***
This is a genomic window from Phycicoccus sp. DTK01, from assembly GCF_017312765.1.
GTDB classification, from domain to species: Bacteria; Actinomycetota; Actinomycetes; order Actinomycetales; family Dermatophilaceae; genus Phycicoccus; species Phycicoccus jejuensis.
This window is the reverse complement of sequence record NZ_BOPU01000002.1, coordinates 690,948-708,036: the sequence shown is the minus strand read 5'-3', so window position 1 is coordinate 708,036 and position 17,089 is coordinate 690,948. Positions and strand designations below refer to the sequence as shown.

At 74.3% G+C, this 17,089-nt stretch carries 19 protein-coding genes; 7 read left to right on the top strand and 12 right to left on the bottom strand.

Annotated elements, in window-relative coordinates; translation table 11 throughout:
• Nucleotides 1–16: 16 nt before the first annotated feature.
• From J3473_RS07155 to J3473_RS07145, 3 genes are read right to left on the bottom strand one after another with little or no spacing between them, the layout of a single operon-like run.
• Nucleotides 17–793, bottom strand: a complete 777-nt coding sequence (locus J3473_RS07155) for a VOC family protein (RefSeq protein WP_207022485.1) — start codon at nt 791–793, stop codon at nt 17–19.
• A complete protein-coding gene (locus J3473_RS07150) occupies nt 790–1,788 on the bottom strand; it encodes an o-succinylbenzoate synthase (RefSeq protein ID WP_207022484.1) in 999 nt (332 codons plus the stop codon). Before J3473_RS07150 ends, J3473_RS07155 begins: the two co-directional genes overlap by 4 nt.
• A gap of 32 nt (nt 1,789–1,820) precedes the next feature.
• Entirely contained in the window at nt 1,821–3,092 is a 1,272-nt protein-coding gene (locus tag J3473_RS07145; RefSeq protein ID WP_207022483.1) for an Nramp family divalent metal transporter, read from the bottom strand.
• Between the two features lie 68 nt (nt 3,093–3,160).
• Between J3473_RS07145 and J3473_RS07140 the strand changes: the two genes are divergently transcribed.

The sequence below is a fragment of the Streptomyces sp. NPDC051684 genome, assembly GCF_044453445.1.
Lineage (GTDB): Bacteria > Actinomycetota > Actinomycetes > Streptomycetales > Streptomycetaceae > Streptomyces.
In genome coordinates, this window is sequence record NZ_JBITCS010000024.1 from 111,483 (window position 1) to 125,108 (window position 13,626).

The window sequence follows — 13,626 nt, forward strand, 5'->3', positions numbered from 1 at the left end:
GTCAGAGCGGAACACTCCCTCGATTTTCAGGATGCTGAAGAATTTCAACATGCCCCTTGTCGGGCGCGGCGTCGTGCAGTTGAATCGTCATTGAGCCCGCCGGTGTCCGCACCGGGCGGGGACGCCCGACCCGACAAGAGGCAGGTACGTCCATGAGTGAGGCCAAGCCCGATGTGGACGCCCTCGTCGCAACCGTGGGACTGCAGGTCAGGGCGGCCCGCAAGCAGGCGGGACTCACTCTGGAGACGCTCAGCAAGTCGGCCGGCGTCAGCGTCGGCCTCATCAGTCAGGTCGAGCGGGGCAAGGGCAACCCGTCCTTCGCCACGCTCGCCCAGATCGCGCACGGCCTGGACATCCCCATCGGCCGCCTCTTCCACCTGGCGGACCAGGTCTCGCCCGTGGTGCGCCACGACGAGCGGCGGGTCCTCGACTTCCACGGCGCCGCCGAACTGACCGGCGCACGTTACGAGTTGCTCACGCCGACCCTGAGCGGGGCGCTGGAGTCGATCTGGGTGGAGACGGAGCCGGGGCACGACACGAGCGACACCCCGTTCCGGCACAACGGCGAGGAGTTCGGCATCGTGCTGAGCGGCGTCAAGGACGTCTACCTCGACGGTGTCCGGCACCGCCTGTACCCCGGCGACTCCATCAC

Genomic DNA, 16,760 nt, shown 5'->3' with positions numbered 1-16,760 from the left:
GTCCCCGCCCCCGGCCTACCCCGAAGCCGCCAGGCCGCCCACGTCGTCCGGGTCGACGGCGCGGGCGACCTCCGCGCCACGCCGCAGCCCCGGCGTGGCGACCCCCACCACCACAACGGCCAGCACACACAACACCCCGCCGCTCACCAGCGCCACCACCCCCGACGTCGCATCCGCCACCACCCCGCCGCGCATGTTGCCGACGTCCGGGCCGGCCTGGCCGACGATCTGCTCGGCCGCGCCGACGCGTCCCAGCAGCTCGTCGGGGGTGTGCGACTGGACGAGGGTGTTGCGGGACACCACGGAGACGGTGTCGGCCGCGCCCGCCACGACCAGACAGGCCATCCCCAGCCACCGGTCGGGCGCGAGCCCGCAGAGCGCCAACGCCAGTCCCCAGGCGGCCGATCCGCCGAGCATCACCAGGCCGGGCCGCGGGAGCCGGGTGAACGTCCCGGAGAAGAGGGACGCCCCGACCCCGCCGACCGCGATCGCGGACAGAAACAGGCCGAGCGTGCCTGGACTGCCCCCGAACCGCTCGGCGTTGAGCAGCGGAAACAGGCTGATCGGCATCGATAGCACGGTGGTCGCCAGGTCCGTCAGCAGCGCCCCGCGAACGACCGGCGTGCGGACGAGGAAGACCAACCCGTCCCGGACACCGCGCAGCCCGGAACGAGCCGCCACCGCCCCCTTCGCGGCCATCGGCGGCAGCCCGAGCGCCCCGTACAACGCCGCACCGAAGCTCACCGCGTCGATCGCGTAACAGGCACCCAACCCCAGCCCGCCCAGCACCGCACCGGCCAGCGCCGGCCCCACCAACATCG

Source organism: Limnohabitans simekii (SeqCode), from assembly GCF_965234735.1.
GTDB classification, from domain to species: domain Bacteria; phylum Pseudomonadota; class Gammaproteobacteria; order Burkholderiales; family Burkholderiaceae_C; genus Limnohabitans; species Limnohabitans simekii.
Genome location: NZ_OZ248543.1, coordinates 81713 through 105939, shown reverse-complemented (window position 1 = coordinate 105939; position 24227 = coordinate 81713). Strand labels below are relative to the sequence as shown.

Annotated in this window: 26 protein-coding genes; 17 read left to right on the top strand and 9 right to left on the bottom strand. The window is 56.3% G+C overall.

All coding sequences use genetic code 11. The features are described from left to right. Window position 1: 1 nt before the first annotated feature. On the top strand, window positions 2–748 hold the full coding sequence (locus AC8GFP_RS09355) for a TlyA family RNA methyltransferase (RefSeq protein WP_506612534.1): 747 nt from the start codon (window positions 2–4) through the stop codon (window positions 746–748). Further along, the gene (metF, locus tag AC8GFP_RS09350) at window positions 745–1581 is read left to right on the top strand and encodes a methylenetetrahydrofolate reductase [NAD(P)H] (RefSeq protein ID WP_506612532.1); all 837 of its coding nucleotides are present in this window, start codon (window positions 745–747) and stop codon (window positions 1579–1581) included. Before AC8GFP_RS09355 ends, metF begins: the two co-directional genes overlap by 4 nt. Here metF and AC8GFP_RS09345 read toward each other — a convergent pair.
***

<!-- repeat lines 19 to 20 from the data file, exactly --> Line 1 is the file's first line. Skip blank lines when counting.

Genomic DNA, 16,760 nt, shown 5'->3' with positions numbered 1-16,760 from the left:
GTCCCCGCCCCCGGCCTACCCCGAAGCCGCCAGGCCGCCCACGTCGTCCGGGTCGACGGCGCGGGCGACCTCCGCGCCACGCCGCAGCCCCGGCGTGGCGACCCCCACCACCACAACGGCCAGCACACACAACACCCCGCCGCTCACCAGCGCCACCACCCCCGACGTCGCATCCGCCACCACCCCGCCGCGCATGTTGCCGACGTCCGGGCCGGCCTGGCCGACGATCTGCTCGGCCGCGCCGACGCGTCCCAGCAGCTCGTCGGGGGTGTGCGACTGGACGAGGGTGTTGCGGGACACCACGGAGACGGTGTCGGCCGCGCCCGCCACGACCAGACAGGCCATCCCCAGCCACCGGTCGGGCGCGAGCCCGCAGAGCGCCAACGCCAGTCCCCAGGCGGCCGATCCGCCGAGCATCACCAGGCCGGGCCGCGGGAGCCGGGTGAACGTCCCGGAGAAGAGGGACGCCCCGACCCCGCCGACCGCGATCGCGGACAGAAACAGGCCGAGCGTGCCTGGACTGCCCCCGAACCGCTCGGCGTTGAGCAGCGGAAACAGGCTGATCGGCATCGATAGCACGGTGGTCGCCAGGTCCGTCAGCAGCGCCCCGCGAACGACCGGCGTGCGGACGAGGAAGACCAACCCGTCCCGGACACCGCGCAGCCCGGAACGAGCCGCCACCGCCCCCTTCGCGGCCATCGGCGGCAGCCCGAGCGCCCCGTACAACGCCGCACCGAAGCTCACCGCGTCGATCGCGTAACAGGCACCCAACCCCAGCCCGCCCAGCACCGCACCGGCCAGCGCCGGCCCCACCAACATCG